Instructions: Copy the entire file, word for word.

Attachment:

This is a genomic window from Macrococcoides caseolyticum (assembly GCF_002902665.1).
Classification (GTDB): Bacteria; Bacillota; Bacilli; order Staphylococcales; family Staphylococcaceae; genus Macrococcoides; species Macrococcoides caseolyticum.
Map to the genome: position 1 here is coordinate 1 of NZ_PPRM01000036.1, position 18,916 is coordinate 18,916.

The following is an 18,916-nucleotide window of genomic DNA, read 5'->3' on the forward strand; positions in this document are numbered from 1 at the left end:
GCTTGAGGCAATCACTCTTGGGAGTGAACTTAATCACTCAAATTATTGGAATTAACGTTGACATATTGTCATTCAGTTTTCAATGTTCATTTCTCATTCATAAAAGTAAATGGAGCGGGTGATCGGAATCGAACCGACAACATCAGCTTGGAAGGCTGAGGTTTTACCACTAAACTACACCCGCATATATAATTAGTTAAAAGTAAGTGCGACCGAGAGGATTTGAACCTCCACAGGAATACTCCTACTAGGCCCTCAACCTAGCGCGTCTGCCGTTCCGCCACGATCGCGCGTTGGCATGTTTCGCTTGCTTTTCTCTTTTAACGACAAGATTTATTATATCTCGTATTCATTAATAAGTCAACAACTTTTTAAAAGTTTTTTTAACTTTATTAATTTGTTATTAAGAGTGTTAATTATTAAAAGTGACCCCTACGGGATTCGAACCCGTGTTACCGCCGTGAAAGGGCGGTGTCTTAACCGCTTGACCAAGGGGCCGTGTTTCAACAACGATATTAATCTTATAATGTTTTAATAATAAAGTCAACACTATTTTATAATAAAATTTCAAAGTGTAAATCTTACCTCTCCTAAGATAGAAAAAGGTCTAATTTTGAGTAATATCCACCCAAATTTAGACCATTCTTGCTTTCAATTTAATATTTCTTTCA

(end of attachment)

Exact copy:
This is a genomic window from Macrococcoides caseolyticum (assembly GCF_002902665.1).
Classification (GTDB): Bacteria; Bacillota; Bacilli; order Staphylococcales; family Staphylococcaceae; genus Macrococcoides; species Macrococcoides caseolyticum.
Map to the genome: position 1 here is coordinate 1 of NZ_PPRM01000036.1, position 18,916 is coordinate 18,916.

The following is an 18,916-nucleotide window of genomic DNA, read 5'->3' on the forward strand; positions in this document are numbered from 1 at the left end:
GCTTGAGGCAATCACTCTTGGGAGTGAACTTAATCACTCAAATTATTGGAATTAACGTTGACATATTGTCATTCAGTTTTCAATGTTCATTTCTCATTCATAAAAGTAAATGGAGCGGGTGATCGGAATCGAACCGACAACATCAGCTTGGAAGGCTGAGGTTTTACCACTAAACTACACCCGCATATATAATTAGTTAAAAGTAAGTGCGACCGAGAGGATTTGAACCTCCACAGGAATACTCCTACTAGGCCCTCAACCTAGCGCGTCTGCCGTTCCGCCACGATCGCGCGTTGGCATGTTTCGCTTGCTTTTCTCTTTTAACGACAAGATTTATTATATCTCGTATTCATTAATAAGTCAACAACTTTTTAAAAGTTTTTTTAACTTTATTAATTTGTTATTAAGAGTGTTAATTATTAAAAGTGACCCCTACGGGATTCGAACCCGTGTTACCGCCGTGAAAGGGCGGTGTCTTAACCGCTTGACCAAGGGGCCGTGTTTCAACAACGATATTAATCTTATAATGTTTTAATAATAAAGTCAACACTATTTTATAATAAAATTTCAAAGTGTAAATCTTACCTCTCCTAAGATAGAAAAAGGTCTAATTTTGAGTAATATCCACCCAAATTTAGACCATTCTTGCTTTCAATTTAATATTTCTTTCA